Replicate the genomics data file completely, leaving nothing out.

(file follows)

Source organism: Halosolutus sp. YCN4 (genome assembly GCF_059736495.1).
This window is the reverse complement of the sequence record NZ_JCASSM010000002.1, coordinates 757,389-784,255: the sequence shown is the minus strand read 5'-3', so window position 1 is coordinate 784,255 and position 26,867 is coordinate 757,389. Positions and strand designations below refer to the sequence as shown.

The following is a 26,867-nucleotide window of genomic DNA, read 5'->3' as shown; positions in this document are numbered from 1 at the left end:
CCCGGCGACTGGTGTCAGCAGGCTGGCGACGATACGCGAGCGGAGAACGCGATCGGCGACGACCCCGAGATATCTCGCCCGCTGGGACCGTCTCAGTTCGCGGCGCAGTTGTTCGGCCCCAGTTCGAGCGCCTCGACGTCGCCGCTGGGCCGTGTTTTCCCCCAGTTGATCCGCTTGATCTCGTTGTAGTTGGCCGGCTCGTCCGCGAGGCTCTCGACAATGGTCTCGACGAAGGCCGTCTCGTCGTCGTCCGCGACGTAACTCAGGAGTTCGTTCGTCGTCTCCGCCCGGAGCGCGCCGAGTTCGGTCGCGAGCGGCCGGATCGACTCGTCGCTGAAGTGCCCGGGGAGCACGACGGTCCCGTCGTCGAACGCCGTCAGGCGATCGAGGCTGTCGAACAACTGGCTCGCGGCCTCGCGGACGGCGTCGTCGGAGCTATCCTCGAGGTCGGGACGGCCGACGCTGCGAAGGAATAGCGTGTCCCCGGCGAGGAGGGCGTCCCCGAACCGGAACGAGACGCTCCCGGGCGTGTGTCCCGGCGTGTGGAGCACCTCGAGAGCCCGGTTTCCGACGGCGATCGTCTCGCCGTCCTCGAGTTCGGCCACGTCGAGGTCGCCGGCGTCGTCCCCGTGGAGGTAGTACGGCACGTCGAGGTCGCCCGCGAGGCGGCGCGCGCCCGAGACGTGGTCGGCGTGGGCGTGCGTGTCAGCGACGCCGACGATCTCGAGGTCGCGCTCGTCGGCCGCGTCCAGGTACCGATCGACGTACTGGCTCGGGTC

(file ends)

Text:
Source organism: Halosolutus sp. YCN4 (genome assembly GCF_059736495.1).
This window is the reverse complement of the sequence record NZ_JCASSM010000002.1, coordinates 757,389-784,255: the sequence shown is the minus strand read 5'-3', so window position 1 is coordinate 784,255 and position 26,867 is coordinate 757,389. Positions and strand designations below refer to the sequence as shown.

The following is a 26,867-nucleotide window of genomic DNA, read 5'->3' as shown; positions in this document are numbered from 1 at the left end:
CCCGGCGACTGGTGTCAGCAGGCTGGCGACGATACGCGAGCGGAGAACGCGATCGGCGACGACCCCGAGATATCTCGCCCGCTGGGACCGTCTCAGTTCGCGGCGCAGTTGTTCGGCCCCAGTTCGAGCGCCTCGACGTCGCCGCTGGGCCGTGTTTTCCCCCAGTTGATCCGCTTGATCTCGTTGTAGTTGGCCGGCTCGTCCGCGAGGCTCTCGACAATGGTCTCGACGAAGGCCGTCTCGTCGTCGTCCGCGACGTAACTCAGGAGTTCGTTCGTCGTCTCCGCCCGGAGCGCGCCGAGTTCGGTCGCGAGCGGCCGGATCGACTCGTCGCTGAAGTGCCCGGGGAGCACGACGGTCCCGTCGTCGAACGCCGTCAGGCGATCGAGGCTGTCGAACAACTGGCTCGCGGCCTCGCGGACGGCGTCGTCGGAGCTATCCTCGAGGTCGGGACGGCCGACGCTGCGAAGGAATAGCGTGTCCCCGGCGAGGAGGGCGTCCCCGAACCGGAACGAGACGCTCCCGGGCGTGTGTCCCGGCGTGTGGAGCACCTCGAGAGCCCGGTTTCCGACGGCGATCGTCTCGCCGTCCTCGAGTTCGGCCACGTCGAGGTCGCCGGCGTCGTCCCCGTGGAGGTAGTACGGCACGTCGAGGTCGCCCGCGAGGCGGCGCGCGCCCGAGACGTGGTCGGCGTGGGCGTGCGTGTCAGCGACGCCGACGATCTCGAGGTCGCGCTCGTCGGCCGCGTCCAGGTACCGATCGACGTACTGGCTCGGGTC